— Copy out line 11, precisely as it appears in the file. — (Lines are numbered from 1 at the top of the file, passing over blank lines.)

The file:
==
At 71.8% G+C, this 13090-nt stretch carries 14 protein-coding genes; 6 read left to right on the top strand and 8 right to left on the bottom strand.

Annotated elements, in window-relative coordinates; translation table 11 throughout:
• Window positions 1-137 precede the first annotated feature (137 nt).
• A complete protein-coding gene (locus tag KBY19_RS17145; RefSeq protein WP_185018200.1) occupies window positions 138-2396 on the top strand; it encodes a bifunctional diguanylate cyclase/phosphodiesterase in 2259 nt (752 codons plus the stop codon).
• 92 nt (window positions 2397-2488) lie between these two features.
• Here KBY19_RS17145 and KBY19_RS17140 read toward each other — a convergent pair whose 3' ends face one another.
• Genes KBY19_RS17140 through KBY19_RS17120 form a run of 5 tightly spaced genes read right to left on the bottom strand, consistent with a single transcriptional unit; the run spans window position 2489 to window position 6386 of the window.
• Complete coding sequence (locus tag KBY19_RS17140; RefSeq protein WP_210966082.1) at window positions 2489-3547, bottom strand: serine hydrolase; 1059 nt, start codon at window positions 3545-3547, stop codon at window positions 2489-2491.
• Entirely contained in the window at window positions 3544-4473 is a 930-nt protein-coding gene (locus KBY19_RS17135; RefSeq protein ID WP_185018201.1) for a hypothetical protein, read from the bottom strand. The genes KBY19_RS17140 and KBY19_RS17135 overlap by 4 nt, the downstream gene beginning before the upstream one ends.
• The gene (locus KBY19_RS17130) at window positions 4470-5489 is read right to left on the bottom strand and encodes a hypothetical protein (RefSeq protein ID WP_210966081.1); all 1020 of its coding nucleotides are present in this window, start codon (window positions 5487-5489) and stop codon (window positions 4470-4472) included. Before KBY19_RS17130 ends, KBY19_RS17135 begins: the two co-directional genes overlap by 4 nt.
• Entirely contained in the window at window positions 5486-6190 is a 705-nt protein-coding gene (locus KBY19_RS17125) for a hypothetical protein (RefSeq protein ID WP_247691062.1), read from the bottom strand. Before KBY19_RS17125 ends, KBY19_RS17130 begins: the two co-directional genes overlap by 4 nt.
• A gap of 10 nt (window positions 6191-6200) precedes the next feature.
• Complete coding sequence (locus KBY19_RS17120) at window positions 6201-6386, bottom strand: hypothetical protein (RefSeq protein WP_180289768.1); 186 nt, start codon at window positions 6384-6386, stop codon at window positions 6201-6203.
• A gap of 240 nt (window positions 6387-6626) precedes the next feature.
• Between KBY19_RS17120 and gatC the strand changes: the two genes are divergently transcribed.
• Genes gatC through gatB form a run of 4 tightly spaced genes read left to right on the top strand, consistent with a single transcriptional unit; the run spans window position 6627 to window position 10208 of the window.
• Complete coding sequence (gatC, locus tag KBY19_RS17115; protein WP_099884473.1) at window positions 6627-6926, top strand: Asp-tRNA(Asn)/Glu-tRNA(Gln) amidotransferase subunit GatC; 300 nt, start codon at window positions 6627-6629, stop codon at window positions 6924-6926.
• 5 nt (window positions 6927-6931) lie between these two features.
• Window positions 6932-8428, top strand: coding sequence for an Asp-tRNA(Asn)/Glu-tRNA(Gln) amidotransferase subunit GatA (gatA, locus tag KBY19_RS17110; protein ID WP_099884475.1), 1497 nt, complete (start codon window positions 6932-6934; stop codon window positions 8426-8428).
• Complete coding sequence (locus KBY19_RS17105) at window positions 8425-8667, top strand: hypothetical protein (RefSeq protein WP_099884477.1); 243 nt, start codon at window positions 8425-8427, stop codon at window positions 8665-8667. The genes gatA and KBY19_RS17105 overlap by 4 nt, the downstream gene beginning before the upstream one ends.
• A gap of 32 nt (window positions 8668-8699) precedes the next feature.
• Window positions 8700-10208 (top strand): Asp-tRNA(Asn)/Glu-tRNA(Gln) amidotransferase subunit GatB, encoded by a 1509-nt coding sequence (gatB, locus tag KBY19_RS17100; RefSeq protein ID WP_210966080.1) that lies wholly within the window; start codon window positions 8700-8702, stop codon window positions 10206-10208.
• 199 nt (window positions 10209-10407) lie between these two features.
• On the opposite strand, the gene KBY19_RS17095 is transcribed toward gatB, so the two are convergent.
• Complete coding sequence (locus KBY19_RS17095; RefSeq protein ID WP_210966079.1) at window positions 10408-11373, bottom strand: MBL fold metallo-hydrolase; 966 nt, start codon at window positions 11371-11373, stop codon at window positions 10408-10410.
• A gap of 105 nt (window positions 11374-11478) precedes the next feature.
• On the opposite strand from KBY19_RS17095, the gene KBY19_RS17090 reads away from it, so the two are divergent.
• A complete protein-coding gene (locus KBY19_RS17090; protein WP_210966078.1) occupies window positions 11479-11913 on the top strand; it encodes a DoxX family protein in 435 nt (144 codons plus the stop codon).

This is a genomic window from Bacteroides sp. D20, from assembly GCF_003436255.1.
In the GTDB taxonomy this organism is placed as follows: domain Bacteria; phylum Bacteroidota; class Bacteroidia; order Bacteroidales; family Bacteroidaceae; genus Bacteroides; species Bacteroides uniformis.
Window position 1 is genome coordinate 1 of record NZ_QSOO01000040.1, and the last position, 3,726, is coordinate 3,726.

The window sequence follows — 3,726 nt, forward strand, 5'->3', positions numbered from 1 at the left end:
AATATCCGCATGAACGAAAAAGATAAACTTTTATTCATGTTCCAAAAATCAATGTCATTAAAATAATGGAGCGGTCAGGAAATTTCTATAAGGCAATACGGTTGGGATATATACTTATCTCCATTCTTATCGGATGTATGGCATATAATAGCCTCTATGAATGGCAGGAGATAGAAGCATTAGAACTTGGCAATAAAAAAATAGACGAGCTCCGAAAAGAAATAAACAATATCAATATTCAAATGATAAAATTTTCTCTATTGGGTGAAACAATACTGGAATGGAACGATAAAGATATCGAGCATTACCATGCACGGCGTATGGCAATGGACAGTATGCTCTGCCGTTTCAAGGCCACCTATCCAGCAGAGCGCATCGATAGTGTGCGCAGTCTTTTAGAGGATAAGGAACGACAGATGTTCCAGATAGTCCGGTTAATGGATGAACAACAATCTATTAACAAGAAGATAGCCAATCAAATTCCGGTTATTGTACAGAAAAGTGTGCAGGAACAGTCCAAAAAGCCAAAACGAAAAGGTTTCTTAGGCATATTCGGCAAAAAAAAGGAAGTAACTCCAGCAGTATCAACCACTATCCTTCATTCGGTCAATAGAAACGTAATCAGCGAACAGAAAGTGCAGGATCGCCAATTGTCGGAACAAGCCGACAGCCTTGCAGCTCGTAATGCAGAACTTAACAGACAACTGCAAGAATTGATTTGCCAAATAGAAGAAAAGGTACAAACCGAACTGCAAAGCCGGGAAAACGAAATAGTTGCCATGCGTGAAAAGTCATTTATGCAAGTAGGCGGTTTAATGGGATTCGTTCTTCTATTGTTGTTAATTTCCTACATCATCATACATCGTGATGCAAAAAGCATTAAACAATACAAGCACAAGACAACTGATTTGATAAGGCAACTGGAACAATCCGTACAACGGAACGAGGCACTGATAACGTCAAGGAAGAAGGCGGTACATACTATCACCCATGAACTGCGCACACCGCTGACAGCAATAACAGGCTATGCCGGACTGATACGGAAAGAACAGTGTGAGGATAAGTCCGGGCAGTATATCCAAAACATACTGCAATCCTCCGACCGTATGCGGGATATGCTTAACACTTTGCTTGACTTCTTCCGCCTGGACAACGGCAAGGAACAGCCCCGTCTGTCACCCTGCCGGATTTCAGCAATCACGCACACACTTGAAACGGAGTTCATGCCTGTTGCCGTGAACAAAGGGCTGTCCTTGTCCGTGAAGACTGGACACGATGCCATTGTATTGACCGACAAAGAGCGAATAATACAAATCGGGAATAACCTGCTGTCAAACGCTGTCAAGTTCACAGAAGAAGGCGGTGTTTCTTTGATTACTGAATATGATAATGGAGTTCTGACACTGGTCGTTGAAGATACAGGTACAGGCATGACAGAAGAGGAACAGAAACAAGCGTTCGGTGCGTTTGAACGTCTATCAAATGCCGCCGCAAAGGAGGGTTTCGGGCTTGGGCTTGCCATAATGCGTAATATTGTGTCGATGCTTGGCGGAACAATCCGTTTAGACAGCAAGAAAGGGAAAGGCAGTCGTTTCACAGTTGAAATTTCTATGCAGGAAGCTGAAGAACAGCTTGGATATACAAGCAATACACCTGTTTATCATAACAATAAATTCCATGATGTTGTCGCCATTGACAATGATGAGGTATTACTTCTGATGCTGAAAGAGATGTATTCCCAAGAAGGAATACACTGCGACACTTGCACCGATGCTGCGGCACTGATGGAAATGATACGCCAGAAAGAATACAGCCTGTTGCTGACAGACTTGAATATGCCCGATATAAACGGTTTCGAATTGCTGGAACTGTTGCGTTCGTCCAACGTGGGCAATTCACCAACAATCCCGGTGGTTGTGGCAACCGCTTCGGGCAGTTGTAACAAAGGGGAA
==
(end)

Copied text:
• Entirely contained in the window at window positions 5486-6190 is a 705-nt protein-coding gene (locus KBY19_RS17125) for a hypothetical protein (RefSeq protein ID WP_247691062.1), read from the bottom strand. Before KBY19_RS17125 ends, KBY19_RS17130 begins: the two co-directional genes overlap by 4 nt.